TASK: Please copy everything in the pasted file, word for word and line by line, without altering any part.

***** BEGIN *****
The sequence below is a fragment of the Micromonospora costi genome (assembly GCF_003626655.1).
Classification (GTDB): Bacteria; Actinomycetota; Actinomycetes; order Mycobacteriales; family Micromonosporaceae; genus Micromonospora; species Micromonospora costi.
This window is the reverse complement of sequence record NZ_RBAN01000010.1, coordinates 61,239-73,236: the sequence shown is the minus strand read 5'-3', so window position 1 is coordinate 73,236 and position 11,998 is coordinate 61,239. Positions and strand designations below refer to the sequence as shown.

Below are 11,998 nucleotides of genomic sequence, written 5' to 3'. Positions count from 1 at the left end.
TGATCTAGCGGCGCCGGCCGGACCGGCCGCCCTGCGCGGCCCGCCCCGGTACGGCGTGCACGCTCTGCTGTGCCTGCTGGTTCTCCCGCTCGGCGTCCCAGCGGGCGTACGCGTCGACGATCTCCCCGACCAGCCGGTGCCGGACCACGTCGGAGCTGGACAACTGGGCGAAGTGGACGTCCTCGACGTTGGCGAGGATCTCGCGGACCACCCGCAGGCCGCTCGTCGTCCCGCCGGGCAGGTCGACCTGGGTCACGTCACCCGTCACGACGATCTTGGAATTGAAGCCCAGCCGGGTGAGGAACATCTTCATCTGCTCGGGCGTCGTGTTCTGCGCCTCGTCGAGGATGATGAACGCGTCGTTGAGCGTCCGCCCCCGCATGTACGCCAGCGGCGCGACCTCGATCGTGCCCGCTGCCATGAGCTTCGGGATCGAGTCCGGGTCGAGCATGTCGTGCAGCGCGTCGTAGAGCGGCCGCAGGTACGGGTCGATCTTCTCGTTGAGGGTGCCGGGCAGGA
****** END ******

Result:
The sequence below is a fragment of the Micromonospora costi genome (assembly GCF_003626655.1).
Classification (GTDB): Bacteria; Actinomycetota; Actinomycetes; order Mycobacteriales; family Micromonosporaceae; genus Micromonospora; species Micromonospora costi.
This window is the reverse complement of sequence record NZ_RBAN01000010.1, coordinates 61,239-73,236: the sequence shown is the minus strand read 5'-3', so window position 1 is coordinate 73,236 and position 11,998 is coordinate 61,239. Positions and strand designations below refer to the sequence as shown.

Below are 11,998 nucleotides of genomic sequence, written 5' to 3'. Positions count from 1 at the left end.
TGATCTAGCGGCGCCGGCCGGACCGGCCGCCCTGCGCGGCCCGCCCCGGTACGGCGTGCACGCTCTGCTGTGCCTGCTGGTTCTCCCGCTCGGCGTCCCAGCGGGCGTACGCGTCGACGATCTCCCCGACCAGCCGGTGCCGGACCACGTCGGAGCTGGACAACTGGGCGAAGTGGACGTCCTCGACGTTGGCGAGGATCTCGCGGACCACCCGCAGGCCGCTCGTCGTCCCGCCGGGCAGGTCGACCTGGGTCACGTCACCCGTCACGACGATCTTGGAATTGAAGCCCAGCCGGGTGAGGAACATCTTCATCTGCTCGGGCGTCGTGTTCTGCGCCTCGTCGAGGATGATGAACGCGTCGTTGAGCGTCCGCCCCCGCATGTACGCCAGCGGCGCGACCTCGATCGTGCCCGCTGCCATGAGCTTCGGGATCGAGTCCGGGTCGAGCATGTCGTGCAGCGCGTCGTAGAGCGGCCGCAGGTACGGGTCGATCTTCTCGTTGAGGGTGCCGGGCAGGA